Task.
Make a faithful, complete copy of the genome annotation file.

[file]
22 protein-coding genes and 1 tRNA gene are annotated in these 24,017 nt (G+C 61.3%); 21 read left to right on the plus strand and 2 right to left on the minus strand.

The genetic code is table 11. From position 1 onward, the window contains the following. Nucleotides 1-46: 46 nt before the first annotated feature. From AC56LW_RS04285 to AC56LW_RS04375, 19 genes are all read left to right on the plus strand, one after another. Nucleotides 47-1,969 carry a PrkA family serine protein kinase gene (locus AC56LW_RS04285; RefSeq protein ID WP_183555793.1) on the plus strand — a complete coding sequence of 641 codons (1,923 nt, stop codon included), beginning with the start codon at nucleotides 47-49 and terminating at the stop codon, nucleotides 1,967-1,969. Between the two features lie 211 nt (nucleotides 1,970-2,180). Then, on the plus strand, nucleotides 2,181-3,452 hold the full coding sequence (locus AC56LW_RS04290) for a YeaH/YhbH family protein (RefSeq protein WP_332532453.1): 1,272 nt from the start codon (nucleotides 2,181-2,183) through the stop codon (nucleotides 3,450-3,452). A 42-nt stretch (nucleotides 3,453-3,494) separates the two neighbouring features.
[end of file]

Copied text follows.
22 protein-coding genes and 1 tRNA gene are annotated in these 24,017 nt (G+C 61.3%); 21 read left to right on the plus strand and 2 right to left on the minus strand.

The genetic code is table 11. From position 1 onward, the window contains the following. Nucleotides 1-46: 46 nt before the first annotated feature. From AC56LW_RS04285 to AC56LW_RS04375, 19 genes are all read left to right on the plus strand, one after another. Nucleotides 47-1,969 carry a PrkA family serine protein kinase gene (locus AC56LW_RS04285; RefSeq protein ID WP_183555793.1) on the plus strand — a complete coding sequence of 641 codons (1,923 nt, stop codon included), beginning with the start codon at nucleotides 47-49 and terminating at the stop codon, nucleotides 1,967-1,969. Between the two features lie 211 nt (nucleotides 1,970-2,180). Then, on the plus strand, nucleotides 2,181-3,452 hold the full coding sequence (locus AC56LW_RS04290) for a YeaH/YhbH family protein (RefSeq protein WP_332532453.1): 1,272 nt from the start codon (nucleotides 2,181-2,183) through the stop codon (nucleotides 3,450-3,452). A 42-nt stretch (nucleotides 3,453-3,494) separates the two neighbouring features.